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Amir Peretz's victory speech in praise of Labor's Knesset list, which will be elected tonight, is all but written. With a little luck, a decent voter turnout and not too many deals, Peretz will finally have cause for celebration, after a long twilight period.

The major contenders ensure a balanced, more than reasonable list. There is a healthy combination of experienced veterans (Matan Vilnai and Benjamin Ben-

Eliezer), young experienced members (Isaac Herzog and Ophir Pines-Paz), new experienced members (Ami Ayalon, Avishay Braverman and Aryeh Amit) and promising new candidates (Shelly Yachimovich and Alon Pinkas). Along with the other candidates, the list will be just as attractive as Likud's or even Kadima's, which Ehud Olmert is now forming.

The next seven days will be crucial for Peretz. If Labor does not revive in the opinion polls within that period, only a miracle will be able to save him from an election disaster on March 28. Labor's election campaign, tended once again by American spin doctors, was launched (again) yesterday. Sunday's convention meeting is also expected to give it a shot of Adrenalin.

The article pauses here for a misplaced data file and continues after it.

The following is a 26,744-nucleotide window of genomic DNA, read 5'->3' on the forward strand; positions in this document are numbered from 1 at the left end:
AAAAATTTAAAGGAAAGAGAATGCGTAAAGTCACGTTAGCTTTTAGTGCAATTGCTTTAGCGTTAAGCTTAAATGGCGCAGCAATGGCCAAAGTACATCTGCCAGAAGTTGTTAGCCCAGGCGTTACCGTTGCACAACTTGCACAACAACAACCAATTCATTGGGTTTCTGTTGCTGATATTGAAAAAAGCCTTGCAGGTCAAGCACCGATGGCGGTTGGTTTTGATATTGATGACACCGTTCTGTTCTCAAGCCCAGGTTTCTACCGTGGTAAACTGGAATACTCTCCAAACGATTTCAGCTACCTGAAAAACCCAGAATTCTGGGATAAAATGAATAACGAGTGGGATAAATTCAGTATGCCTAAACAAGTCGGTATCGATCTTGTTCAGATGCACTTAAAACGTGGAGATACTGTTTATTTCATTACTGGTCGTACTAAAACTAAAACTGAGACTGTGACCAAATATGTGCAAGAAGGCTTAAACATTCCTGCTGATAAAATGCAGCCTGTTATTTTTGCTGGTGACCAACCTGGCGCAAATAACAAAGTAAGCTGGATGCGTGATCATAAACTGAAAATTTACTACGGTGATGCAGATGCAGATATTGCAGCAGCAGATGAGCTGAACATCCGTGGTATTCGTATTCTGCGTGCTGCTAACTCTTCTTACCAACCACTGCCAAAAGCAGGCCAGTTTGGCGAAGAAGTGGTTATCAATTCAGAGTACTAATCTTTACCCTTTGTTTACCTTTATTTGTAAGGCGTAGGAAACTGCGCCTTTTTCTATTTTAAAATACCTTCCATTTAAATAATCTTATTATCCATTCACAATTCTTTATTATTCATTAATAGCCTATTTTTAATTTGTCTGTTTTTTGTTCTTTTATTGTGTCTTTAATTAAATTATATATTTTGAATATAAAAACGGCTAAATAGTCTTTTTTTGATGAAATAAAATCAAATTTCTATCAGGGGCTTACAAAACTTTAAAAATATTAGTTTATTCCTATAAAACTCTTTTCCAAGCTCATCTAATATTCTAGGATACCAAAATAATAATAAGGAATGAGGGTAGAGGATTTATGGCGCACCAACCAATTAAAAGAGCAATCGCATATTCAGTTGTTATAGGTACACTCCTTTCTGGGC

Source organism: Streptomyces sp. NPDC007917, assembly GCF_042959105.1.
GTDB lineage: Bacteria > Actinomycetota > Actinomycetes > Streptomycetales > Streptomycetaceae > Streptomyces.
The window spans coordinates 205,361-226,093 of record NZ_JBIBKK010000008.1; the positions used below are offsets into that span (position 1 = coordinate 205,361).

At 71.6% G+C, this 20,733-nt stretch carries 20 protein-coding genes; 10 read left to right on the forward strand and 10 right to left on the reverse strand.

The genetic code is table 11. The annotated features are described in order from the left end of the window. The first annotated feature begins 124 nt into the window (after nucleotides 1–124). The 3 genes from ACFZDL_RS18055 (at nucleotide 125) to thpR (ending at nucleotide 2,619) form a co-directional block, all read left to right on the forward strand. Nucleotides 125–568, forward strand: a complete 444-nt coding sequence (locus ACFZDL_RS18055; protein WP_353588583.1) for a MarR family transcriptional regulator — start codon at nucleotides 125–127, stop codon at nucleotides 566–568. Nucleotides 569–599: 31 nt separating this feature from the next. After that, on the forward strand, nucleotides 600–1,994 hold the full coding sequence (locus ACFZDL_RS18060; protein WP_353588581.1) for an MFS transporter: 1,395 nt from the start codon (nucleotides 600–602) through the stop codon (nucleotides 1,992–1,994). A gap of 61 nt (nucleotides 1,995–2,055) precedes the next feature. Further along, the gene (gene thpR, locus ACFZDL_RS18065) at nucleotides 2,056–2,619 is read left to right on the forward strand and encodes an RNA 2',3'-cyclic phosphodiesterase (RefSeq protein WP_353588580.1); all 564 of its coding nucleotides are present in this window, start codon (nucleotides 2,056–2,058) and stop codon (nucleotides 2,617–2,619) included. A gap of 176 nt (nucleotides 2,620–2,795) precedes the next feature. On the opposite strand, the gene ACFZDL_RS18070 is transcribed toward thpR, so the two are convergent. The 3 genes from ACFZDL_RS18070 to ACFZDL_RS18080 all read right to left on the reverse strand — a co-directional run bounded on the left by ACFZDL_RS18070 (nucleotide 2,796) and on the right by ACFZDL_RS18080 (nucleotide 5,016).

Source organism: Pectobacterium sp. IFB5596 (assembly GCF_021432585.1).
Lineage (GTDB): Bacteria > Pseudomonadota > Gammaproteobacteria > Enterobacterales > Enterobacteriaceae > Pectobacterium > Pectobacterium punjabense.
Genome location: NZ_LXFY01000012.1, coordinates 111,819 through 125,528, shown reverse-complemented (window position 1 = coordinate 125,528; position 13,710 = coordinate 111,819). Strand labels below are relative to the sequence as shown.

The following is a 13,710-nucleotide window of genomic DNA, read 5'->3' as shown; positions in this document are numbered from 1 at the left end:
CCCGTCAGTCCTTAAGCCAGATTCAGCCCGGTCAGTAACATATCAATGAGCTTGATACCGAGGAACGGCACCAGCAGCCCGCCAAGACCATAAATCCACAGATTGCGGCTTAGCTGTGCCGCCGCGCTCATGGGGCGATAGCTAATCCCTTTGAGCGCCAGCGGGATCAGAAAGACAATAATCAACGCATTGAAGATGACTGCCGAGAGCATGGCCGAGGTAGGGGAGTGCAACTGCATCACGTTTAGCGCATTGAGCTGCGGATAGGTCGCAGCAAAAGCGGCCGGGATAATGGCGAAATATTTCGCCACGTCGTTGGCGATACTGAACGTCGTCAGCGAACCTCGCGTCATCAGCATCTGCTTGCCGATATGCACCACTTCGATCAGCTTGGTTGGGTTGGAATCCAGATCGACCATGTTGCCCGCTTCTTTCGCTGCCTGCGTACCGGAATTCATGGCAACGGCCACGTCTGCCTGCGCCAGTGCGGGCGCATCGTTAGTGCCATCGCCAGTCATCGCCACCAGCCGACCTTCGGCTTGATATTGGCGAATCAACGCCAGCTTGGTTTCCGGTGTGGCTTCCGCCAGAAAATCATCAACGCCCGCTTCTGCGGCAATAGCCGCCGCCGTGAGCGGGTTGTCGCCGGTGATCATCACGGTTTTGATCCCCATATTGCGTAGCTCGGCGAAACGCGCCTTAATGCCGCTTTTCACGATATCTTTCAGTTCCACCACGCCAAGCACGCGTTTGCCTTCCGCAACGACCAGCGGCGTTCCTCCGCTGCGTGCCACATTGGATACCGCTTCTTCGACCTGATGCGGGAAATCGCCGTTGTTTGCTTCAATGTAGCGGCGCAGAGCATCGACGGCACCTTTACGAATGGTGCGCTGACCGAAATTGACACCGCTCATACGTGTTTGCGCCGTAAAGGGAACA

If all these don't work, Labor seems doomed. Peretz of 2006 is somewhat reminiscent of Netanyahu of 1999. Seven years ago, on the eve of the Knesset elections, some of Likud's senior members quit - Dan Meridor, Roni Milo, Itzhak Mordechai and Ze'ev Binyamin Begin. Netanyahu did not fare well in those elections.

Six senior Laborites have left since 2003 - Shimon Peres, Haim Ramon and Dalia Itzik are in Kadima, Avraham Shochat and Avraham Burg are in business and Amram Mitzna is in the Yeroham municipality. Peretz alone cannot fill that gap. Nor can Braverman, Peretz's shiniest new acquisition.

The big question is whether at Sunday's festive convention Peretz will call Ehud Barak to join him, promising him slot No. 2 or 3 on the list and a senior ministerial portfolio in the next government. This will be Peretz's last chance to enlist Barak, assuming this is what he wants to do. So far he has avoided making a move in this direction.

Barak promised Peretz immediately after he was elected that if they formed a real partnership, with Barak as No. 2 and promised a portfolio, such as defense, he would not run against Peretz in the next term, even if Peretz were to lose the election. It is not clear whether this agreement is still valid even if Peretz does call Barak to come home, and even if Barak agrees to do so.